The value of inflation-indexed bonds is expected to change in response to changes in real interest rates. Real interest rates in turn are tied to the relationship between nominal interest rates and the rate of inflation. Therefore, if inflation were to rise at a faster rate than nominal interest rates, real interest rates might decline, leading to an increase in value of inflation-indexed bonds. In contrast, if nominal interest rates increased at a faster rate than inflation, real interest rates might rise, leading to a decrease in value of inflation-indexed bonds.

While these securities are expected to be protected from long-term inflationary trends, short-term increases in inflation may lead to a decline in value. If interest rates rise due to reasons other than inflation (for example, due to changes in currency exchange rates), investors in these securities may not be protected to the extent that the increase is not reflected in the bond’s inflation measure.

The periodic adjustment of U.S. inflation-indexed bonds is tied to the Consumer Price Index for Urban Consumers (“CPI-U”), which is calculated monthly by the U.S. Bureau of Labor Statistics. The CPI-U is a measurement of changes in the cost of living, made up of components such as housing, food, transportation and energy. Inflation-indexed bonds issued by a foreign government are generally adjusted to reflect a comparable inflation index, calculated by that government. There can be no assurance that the CPI-U or any foreign inflation index will accurately measure the real rate of inflation in the prices of goods and services. Moreover, there can be no assurance that the rate of inflation in a foreign country will be correlated to the rate of inflation in the United States. Periodic adjustments for inflation to the principal amount of an inflation-indexed bond may give rise to original issue discount, which will be includable in the Fund’s gross income. Due to original issue discount, a Fund may be required to make annual distributions to shareholders that exceed the cash received, which may cause the Fund to liquidate certain investments when it is not advantageous to do so. Also, if the principal value of an inflation-indexed bond is adjusted downward due to deflation, amounts previously distributed in the taxable year may be characterized in some circumstances as a return of capital.

Mortgages and Mortgage-Related Securities

Mortgage-related securities are interests in pools of residential or commercial mortgage loans, including mortgage loans made by savings and loan institutions, mortgage banks, commercial banks, and others. Pools of mortgage loans are assembled as securities for sale to investors by various governmental, government-related, and private organizations. Subject to its investment strategies, a Fund may invest in mortgage-related securities as well as debt securities which are secured with collateral consisting of mortgage-related securities, and in other types of mortgage-related securities. For information concerning the characterization of mortgage-related securities (including collateralized mortgage obligations) for various purposes including the Trust’s policies concerning diversification and concentration, see the “Diversification versus Non-Diversification” and “Fundamental Investment Restrictions” sections.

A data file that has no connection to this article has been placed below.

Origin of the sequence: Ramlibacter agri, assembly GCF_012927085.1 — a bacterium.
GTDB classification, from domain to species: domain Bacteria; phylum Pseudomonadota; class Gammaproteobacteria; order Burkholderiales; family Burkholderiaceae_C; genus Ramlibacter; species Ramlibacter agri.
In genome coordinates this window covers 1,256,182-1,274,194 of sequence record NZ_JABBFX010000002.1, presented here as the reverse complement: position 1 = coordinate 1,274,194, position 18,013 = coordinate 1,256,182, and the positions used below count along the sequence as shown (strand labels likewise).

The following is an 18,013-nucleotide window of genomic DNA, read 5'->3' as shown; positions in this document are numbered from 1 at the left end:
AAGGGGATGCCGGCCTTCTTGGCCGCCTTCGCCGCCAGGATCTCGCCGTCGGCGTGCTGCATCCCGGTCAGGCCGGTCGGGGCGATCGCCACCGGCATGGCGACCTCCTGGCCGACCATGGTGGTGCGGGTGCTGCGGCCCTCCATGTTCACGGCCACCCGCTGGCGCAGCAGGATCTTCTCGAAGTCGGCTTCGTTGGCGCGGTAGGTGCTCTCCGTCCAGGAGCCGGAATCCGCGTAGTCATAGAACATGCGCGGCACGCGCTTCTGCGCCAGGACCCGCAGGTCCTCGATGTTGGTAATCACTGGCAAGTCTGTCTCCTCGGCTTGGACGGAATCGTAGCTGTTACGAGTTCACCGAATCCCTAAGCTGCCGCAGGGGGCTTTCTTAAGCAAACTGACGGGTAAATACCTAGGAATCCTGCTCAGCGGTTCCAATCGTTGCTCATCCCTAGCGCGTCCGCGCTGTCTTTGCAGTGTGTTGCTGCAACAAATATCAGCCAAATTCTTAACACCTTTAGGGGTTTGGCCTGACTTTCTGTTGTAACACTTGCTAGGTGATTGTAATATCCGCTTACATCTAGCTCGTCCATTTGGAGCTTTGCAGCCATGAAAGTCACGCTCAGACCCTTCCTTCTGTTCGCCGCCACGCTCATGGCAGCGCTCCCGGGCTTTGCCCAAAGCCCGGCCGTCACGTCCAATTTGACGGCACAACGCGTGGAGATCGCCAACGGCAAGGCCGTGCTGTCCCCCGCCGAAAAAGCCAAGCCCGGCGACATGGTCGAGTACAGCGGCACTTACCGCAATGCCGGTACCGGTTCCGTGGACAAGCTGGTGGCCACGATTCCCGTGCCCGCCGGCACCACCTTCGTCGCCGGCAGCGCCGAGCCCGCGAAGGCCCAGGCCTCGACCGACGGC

Mortgages (Directly Held). Mortgages are debt instruments secured by real property. Unlike mortgage-backed securities, which generally represent an interest in a pool of mortgages, direct investments in mortgages involve prepayment and credit risks of an individual issuer and real property. Consequently, these investments require different investment and credit analysis by the Manager.

The directly placed mortgages in which the Funds invest may include residential mortgages, multifamily mortgages, mortgages on cooperative apartment buildings, commercial mortgages, and sale-leasebacks. These investments are backed by assets such as office buildings, shopping centers, retail stores, warehouses, apartment buildings and single-family dwellings. In the event that a Fund forecloses on any non-performing mortgage, and acquires a direct interest in the real property, such Fund will be subject to the risks generally associated with the ownership of real property. There may be fluctuations in the market value of the foreclosed property and its occupancy rates, rent schedules and operating expenses. There may also be adverse changes in local, regional or general economic conditions, deterioration of the real estate market and the financial circumstances of tenants and sellers, unfavorable changes in zoning, building environmental and other laws, increased real property taxes, rising interest rates, reduced availability and increased cost of mortgage borrowings, the need for unanticipated renovations, unexpected increases in the cost of energy, environmental factors, acts of God and other factors which are beyond the control of the Funds or the Managers. Hazardous or toxic substances may be present on, at or under the mortgaged property and adversely affect the value of the property. In addition, the owners of property containing such substances may be held responsible, under various laws, for containing, monitoring,